By John Helmer, Moscow
Three years of litigation in New York and Delaware between Severstal and US steelmaker RG Steel over a failed Maryland steelmill, for which Alexei Mordashov paid $810 million, will be finalized at a US court hearing on July 15. Moscow and US sources report that lawyers for the two sides are expected to present for the judge’s approval an agreement for RG Steel to receive $30 million in cash from Severstal, and in exchange, Severstal will acquire RG Steel’s 50% stake in their joint coke venture, Mountain State Carbon (MSC).
At most, this outcome for Severstal is worth $70 million – one-eleventh of what Mordashov originally paid in March 2008, announcing  at the time: “We believe in the long-term promise of the U.S. market.”
The liquidation, er new transaction, terms — confirmed this week by RG Steel but without comment from Severstal — reveal how much less Mordashov, controlling shareholder of Severstal, is likely to get from the sell-off of the remainder of his US steelmaking assets for which he paid another $3 billion in takeover or investment. A court-approved deal next month clears the way for Severstal to sell its Michigan and Mississippi mills, plus Mountain State Carbon, for another fraction of his $1.5 billion asking price.
RG Steel has been in court-ordered bankruptcy in Delaware since May of 2012. Severstal launched its claim against RG Steel six months earlier. For that story and the court papers detailing the claims on both sides, read this . RG Steel’s version was that Mordashov had sold them a pup.
Moscow industry sources believe the settlement will pave the way for Severstal to sell its remaining two US steel plants at Dearborn, Michigan, and Columbus, Mississippi, plus the MSC coke plant, to US Steel. A report this week by Denis Gabrielik, steel analyst for Otkritie Capital in Moscow, claims that after deducting the debts owned by the three plants, Severstal stands to gain $1.5 billion from the US selloff. For that story, click .
Court papers from Severstal’s suit against RG Steel reveal that RG Steel had disputed inventory, debt and other asset calculations in the price it had agreed earlier that year to pay for Severstal’s Sparrows Point steelmill in Maryland. The transaction terms, as announced by Severstal, required RG Steel to pay $125 million in cash, $100 million in a deferred payment note, and an undertaking to clear $317 million in “third-party debt”. The sale also required Renco, a New York investment holding which owns RG Steel, to assume employee-related and environmental liabilities totaling $650 million; these had accumulated since the Severstal takeover in 2008. Severstal acquired the asset from ArcelorMittal, after the latter had been ordered by a US court to divest so as to meet anti-trust approval of the earlier takeover by the Mittal family of Arcelor.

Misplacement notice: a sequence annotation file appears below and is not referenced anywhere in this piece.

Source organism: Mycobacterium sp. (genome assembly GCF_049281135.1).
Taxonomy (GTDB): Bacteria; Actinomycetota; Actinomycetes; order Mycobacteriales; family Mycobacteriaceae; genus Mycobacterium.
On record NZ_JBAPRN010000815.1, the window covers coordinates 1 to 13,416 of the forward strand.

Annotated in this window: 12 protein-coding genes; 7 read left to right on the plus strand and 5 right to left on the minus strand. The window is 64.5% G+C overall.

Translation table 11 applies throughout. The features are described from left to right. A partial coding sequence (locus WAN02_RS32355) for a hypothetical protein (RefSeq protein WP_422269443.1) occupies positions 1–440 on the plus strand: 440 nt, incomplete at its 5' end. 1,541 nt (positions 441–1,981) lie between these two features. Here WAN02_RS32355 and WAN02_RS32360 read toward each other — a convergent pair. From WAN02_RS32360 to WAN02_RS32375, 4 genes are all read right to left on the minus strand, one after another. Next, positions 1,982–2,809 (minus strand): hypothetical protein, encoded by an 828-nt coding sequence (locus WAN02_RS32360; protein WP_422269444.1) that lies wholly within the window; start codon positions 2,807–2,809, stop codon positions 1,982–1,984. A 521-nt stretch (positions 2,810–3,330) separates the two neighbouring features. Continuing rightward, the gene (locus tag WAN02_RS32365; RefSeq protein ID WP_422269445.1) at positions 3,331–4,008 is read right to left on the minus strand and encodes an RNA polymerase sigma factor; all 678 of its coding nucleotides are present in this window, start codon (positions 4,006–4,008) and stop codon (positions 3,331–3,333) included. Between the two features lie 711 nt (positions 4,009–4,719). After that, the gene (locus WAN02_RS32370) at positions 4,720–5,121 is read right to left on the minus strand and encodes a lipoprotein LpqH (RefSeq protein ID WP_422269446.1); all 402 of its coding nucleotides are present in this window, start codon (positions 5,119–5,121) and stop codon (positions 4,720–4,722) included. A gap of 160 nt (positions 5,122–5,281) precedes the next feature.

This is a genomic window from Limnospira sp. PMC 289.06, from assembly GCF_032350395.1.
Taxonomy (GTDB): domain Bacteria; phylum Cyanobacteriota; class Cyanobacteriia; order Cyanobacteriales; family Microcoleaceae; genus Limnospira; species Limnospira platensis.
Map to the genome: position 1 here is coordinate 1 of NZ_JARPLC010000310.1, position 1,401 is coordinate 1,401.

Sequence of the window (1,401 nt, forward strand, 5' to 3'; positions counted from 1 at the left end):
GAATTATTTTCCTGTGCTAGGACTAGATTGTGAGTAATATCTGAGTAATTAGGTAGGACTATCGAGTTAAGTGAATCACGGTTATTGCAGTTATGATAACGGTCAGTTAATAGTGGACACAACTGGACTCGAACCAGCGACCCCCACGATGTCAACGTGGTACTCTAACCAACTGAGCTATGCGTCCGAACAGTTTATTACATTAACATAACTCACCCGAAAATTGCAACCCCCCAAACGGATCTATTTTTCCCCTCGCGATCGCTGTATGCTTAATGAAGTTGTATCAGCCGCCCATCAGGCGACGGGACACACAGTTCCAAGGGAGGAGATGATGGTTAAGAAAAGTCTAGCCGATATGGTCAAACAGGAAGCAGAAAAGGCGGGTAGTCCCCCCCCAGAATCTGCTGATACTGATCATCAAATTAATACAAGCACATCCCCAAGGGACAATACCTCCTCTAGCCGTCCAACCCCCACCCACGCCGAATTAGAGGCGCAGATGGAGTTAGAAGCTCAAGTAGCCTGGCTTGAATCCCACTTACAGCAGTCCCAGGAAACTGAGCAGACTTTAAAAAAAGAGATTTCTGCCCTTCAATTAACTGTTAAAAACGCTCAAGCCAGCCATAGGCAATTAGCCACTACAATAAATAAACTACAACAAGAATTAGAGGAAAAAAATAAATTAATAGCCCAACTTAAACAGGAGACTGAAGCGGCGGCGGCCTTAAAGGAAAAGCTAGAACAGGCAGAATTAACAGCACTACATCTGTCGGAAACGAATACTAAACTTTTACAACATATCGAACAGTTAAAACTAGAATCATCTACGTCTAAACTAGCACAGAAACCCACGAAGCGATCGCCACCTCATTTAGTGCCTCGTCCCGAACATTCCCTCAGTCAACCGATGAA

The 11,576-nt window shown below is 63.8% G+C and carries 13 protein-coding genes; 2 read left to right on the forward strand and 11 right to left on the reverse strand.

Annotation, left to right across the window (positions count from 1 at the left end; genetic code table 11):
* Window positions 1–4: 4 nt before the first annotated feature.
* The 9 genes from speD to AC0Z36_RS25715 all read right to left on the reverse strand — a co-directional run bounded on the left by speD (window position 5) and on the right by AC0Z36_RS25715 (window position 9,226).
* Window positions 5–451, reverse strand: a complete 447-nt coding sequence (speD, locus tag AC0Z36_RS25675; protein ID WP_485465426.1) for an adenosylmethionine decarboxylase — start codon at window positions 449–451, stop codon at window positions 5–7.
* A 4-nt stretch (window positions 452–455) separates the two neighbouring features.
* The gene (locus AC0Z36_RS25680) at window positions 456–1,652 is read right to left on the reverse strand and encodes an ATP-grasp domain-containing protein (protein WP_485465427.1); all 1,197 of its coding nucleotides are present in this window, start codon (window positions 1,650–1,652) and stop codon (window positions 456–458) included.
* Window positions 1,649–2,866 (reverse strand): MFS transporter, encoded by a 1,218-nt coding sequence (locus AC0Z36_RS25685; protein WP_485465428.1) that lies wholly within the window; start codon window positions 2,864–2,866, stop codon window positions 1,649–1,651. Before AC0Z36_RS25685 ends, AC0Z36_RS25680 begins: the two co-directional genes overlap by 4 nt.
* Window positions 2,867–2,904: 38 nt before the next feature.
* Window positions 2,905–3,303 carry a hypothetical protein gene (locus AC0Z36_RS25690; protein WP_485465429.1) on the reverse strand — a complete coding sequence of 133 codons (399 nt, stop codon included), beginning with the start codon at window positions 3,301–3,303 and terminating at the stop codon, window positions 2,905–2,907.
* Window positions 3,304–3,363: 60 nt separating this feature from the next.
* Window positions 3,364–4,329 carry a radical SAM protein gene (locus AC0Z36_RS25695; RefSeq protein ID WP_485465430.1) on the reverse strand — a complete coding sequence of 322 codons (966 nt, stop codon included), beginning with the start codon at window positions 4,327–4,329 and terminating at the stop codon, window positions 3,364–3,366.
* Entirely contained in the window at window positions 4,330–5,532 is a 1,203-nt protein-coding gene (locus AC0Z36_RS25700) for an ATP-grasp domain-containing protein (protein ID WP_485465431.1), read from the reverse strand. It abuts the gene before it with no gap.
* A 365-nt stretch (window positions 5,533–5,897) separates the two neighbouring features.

Severstal began laying off mill workers at Sparrows Point within two years of its purchase. RG Steel closed  the mill for good within a year of its purchase from Severstal.
The New York court case has focused on RG Steel’s claim to reduce the cash price for Sparrows Point by $83 million to just $1.9 million, after claiming fresh “adjustments”. In court Severstal alleged these were improvised accounting interpretations, not asset measurements, and that RG Steel had undertaken all the due diligence it wanted on the mill’s balance-sheets before it signed the purchase agreement. Severstal asked the court to require RG Steel to pay the full $84.9 million, plus legal costs. Severstal then joined the bankruptcy court claims against RG Steel.
Until now RG Steel and its parent Renco have said they would not comment on the pending litigation. In a fresh statement last week, RG Steel said: “The settlement agreement will allow the debtors [Severstal] to collect $30 million in cash for the ultimate benefit of their creditors, eliminate significant litigation expenses for the estates and avoid the uncertainty of pursuing the litigations to judgment.”
For the time being, the settlement terms allow both sides to declare victory. RG Steel recovers cash of $30 million, a third of its claim. But Severstal takes the half-share it didn’t already own in the MSC coke plant. In the past, this has been publicly valued between one-quarter and one-half a billion dollars. The most recent Severstal financial reports describe the plant as operating four coke oven batteries, refurbished in 2006, and providing “approximately 60 per cent of Dearborn’s coke needs.” For a prospective buyer of the Dearborn mill, Severstal has wanted to deliver MSC as well.
In its financial report for 2013 Severstal’s investment in MSC was reported as $67.5 million, and its then half-share in MSC valued at $116.1 million. The March 2011 deal between Severstal and RG Steel obligated the latter to sign a $100 million promissory note for Severstal, payable after five years, and secured by the half-share in MSC. That note will now be cancelled and the stake transferred to Severstal for the re-sale negotiation with US Steel.